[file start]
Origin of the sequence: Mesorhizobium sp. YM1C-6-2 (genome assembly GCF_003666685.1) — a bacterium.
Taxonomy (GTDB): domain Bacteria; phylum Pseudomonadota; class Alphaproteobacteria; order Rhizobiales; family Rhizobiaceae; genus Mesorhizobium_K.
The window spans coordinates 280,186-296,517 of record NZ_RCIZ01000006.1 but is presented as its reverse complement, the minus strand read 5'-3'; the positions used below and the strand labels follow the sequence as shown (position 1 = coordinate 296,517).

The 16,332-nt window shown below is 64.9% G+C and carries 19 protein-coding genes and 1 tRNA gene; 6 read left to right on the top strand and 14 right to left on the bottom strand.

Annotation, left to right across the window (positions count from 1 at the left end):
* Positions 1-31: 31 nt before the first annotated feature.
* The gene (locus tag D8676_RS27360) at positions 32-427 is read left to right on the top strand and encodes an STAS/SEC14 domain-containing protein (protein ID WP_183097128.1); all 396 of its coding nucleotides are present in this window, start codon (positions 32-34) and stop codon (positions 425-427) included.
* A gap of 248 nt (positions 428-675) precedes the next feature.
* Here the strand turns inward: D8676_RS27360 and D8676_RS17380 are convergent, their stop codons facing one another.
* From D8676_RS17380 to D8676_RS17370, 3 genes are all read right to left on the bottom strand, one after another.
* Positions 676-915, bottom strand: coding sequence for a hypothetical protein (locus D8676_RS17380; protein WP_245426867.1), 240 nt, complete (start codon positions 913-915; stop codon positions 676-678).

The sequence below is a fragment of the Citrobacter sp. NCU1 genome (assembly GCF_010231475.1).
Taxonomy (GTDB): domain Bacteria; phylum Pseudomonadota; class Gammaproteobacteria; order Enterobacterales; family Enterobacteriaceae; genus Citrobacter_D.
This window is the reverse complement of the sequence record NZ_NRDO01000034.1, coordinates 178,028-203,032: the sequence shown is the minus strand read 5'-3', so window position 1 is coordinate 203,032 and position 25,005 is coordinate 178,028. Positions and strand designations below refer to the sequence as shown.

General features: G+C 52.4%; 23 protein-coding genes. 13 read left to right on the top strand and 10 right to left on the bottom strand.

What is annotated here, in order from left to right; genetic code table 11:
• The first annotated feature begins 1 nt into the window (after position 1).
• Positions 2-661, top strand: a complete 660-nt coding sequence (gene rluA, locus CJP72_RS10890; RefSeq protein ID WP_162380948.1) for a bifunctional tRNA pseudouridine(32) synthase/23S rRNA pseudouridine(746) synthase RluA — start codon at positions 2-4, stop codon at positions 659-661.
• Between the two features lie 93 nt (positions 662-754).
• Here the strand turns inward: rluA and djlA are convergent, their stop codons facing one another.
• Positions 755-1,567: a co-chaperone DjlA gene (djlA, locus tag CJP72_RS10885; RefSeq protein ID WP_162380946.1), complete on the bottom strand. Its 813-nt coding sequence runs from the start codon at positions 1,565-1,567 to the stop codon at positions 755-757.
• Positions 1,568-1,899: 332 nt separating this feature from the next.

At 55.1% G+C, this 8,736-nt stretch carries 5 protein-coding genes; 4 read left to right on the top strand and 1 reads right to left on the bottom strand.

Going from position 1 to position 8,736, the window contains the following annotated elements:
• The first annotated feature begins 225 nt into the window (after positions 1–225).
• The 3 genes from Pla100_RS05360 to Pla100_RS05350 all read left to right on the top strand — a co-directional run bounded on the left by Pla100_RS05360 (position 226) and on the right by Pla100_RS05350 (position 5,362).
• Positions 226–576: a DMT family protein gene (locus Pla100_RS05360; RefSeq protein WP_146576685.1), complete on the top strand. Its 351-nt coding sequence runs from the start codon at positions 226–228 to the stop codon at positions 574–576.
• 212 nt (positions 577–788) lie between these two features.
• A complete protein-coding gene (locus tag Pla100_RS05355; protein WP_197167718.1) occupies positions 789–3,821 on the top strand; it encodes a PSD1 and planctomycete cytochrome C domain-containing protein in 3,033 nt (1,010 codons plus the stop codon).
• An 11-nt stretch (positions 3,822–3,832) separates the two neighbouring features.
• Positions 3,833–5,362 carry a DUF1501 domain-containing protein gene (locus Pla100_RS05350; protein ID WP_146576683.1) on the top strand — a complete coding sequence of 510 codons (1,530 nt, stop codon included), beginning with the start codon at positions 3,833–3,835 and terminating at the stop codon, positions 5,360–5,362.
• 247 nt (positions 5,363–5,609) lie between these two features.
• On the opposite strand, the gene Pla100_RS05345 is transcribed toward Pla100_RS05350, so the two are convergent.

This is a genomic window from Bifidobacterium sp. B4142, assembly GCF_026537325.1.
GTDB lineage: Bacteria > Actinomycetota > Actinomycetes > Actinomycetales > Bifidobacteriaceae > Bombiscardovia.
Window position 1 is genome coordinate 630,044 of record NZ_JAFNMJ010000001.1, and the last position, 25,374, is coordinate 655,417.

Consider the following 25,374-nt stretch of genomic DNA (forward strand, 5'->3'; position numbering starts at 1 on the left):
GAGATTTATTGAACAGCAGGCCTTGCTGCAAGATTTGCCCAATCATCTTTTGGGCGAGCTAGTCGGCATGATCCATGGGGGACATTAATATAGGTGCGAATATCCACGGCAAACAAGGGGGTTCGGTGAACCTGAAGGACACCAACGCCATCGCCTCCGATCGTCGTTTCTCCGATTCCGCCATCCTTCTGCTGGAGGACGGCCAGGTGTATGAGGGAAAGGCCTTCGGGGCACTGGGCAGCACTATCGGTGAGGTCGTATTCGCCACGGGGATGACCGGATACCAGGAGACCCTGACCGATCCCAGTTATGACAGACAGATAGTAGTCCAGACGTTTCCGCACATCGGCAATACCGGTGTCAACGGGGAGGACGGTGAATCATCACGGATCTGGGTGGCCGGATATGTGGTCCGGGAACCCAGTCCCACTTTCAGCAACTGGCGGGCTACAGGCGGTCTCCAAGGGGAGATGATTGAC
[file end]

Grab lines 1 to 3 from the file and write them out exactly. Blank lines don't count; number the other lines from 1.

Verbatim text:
Origin of the sequence: Mesorhizobium sp. YM1C-6-2 (genome assembly GCF_003666685.1) — a bacterium.
Taxonomy (GTDB): domain Bacteria; phylum Pseudomonadota; class Alphaproteobacteria; order Rhizobiales; family Rhizobiaceae; genus Mesorhizobium_K.
The window spans coordinates 280,186-296,517 of record NZ_RCIZ01000006.1 but is presented as its reverse complement, the minus strand read 5'-3'; the positions used below and the strand labels follow the sequence as shown (position 1 = coordinate 296,517).